Researchers looked for the most effective technique to soothe a crying baby. To accomplish this, they observed parents cuddling, carrying around, rocking, and laying down their little ones and arrived at the conclusion that the "walk and sit" method was the optimal strategy. You just have to take the baby in your arms, walk around for a while - avoiding sudden or brusk stops or changes in direction - and then sit down holding the baby for five to eight minutes before laying them back down again.
According to Dr. Kumi Kuroda of the Riken Center for Brain Science in Saitama, Japan, "Excessive crying, especially during the night-time, is shown to be a major source of parental stress." However, she thinks the approximately 15-minute "walk around and sit" approach is worth trying before parents start really worrying about what may be wrong with their infant.
The scientists used video recordings and heart monitors to analyse the different ways to soothe crying babies, such as holding them while seated, holding them while walking, putting them in a cot, and rocking them. A very interesting discovery was that crying diminished only when the babies were in motion, either while being carried around or rocked. Simply sitting still with the child or putting them in a cot had no effect on stemming their tears.
The walk around and sit method really works: After five minutes, all the babies involved in the study stopped crying, and around half of them fell asleep. The main problem is that about a third of them woke up almost as soon as they were laid down again. The researchers wanted to find out what roused them. The monitor data showed that the infants' heart rates sometimes rose enough to wake them when physical contact with the parent was broken, and laying the baby down more gently made no difference. But sitting with the sleeping baby for five to eight minutes after carrying them around for a while helped them to reach a deeper stage of sleep.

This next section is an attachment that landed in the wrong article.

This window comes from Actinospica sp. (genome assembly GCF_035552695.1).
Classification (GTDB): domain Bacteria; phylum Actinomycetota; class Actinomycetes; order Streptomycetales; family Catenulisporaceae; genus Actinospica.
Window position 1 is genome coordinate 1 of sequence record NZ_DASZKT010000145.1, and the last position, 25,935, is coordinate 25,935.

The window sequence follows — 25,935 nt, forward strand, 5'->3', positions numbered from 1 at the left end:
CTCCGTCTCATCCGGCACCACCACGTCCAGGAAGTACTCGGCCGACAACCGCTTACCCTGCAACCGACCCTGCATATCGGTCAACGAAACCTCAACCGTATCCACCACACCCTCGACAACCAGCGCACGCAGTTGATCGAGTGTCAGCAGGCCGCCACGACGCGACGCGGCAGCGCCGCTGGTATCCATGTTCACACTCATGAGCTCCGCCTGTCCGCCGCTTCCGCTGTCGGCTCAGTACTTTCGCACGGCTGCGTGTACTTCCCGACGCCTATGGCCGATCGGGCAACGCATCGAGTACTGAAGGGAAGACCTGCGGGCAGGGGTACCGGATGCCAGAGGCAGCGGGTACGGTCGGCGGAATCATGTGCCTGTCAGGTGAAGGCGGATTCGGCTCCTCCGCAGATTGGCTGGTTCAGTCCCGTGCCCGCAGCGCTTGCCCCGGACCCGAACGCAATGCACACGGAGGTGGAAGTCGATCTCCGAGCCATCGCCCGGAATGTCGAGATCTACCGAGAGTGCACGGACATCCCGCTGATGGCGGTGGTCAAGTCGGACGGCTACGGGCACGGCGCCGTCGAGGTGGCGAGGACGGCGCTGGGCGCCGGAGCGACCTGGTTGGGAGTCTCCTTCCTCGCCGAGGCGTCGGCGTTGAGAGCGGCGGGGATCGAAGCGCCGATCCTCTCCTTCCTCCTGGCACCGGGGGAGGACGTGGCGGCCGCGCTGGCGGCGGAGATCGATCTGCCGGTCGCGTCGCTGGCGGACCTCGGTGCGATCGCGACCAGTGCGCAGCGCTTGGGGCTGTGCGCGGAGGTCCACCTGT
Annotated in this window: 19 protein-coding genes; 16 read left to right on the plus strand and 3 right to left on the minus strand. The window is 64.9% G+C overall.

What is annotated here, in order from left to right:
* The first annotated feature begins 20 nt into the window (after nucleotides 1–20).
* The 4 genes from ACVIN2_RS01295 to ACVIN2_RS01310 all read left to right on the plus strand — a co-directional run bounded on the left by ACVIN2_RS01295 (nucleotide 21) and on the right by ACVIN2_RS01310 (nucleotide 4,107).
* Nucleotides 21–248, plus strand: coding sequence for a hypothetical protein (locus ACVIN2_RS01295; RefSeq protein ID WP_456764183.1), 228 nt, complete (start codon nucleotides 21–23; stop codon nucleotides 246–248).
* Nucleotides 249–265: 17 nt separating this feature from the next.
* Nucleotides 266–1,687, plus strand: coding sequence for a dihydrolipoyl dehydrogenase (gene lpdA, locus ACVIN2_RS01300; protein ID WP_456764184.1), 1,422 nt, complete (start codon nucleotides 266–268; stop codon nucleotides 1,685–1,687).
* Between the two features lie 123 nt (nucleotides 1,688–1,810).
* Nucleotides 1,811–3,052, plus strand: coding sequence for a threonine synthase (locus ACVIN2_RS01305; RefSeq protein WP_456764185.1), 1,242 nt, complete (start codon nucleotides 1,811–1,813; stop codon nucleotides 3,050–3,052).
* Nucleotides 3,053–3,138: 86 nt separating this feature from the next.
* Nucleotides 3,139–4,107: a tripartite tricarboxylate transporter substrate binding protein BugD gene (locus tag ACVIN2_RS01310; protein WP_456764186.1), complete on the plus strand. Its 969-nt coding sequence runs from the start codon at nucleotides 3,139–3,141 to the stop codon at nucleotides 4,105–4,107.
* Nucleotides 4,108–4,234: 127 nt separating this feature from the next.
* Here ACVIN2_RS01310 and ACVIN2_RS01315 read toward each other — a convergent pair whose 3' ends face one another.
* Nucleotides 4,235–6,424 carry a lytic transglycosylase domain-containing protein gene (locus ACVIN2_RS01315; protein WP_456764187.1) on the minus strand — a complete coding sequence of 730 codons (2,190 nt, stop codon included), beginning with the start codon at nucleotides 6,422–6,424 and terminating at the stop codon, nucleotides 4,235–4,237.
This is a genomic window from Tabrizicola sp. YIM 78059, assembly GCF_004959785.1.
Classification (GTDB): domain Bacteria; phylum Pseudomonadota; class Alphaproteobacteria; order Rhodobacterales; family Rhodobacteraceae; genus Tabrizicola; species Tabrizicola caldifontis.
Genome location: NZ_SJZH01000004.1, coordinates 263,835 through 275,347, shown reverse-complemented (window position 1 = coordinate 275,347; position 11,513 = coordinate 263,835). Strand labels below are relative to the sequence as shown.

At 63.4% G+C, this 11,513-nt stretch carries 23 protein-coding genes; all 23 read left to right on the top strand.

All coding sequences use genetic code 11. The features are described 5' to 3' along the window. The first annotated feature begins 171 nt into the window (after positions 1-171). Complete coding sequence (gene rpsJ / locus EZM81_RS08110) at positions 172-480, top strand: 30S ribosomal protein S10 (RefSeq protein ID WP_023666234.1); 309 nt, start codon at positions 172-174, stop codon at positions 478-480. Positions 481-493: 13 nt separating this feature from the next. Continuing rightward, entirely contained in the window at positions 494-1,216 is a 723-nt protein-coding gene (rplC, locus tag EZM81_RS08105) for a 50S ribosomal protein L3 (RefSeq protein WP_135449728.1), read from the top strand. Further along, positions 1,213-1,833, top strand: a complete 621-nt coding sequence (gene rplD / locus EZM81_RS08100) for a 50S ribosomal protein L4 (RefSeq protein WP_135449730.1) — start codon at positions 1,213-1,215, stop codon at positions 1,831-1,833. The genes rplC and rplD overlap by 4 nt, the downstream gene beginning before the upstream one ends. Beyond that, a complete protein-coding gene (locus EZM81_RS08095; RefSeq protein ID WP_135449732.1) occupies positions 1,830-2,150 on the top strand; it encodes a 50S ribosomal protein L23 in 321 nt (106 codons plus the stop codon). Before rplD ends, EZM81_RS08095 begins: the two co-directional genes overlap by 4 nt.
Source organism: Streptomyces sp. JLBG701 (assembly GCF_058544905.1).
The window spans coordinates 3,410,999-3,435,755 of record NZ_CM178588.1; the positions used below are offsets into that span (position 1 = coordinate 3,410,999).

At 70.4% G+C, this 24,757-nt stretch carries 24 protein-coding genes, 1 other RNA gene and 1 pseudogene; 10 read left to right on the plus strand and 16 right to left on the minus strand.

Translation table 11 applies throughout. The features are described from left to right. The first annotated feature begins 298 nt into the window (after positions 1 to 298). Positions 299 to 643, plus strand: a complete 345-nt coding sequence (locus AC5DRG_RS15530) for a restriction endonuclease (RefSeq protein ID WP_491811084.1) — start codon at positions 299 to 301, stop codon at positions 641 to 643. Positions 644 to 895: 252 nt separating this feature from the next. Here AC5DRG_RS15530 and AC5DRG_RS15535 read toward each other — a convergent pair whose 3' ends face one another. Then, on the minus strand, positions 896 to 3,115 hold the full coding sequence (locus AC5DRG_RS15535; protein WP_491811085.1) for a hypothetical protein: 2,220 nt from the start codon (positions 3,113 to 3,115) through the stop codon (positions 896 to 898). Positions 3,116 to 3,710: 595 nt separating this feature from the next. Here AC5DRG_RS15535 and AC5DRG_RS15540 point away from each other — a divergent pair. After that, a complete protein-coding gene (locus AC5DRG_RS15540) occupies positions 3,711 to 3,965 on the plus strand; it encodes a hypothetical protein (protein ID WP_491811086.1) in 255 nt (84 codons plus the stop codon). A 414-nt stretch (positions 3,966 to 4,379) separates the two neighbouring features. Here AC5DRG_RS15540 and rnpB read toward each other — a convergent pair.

In any case, the issue of babies crying remains complex, as they can have sleepless nights for different reasons. So far, there is no one solution that suits all crying babies, and other responses can be appropriate in various situations and at different times. "If the baby has a stomach ache, I don't think this will do much. Unfortunately, I think many parents will still have sleepless nights. That's part of being a parent," said Gianluca Esposito, a professor of developmental psychology and co-author of the paper at the University of Trento.
Picture: Crying Baby (DALL·E - 2022)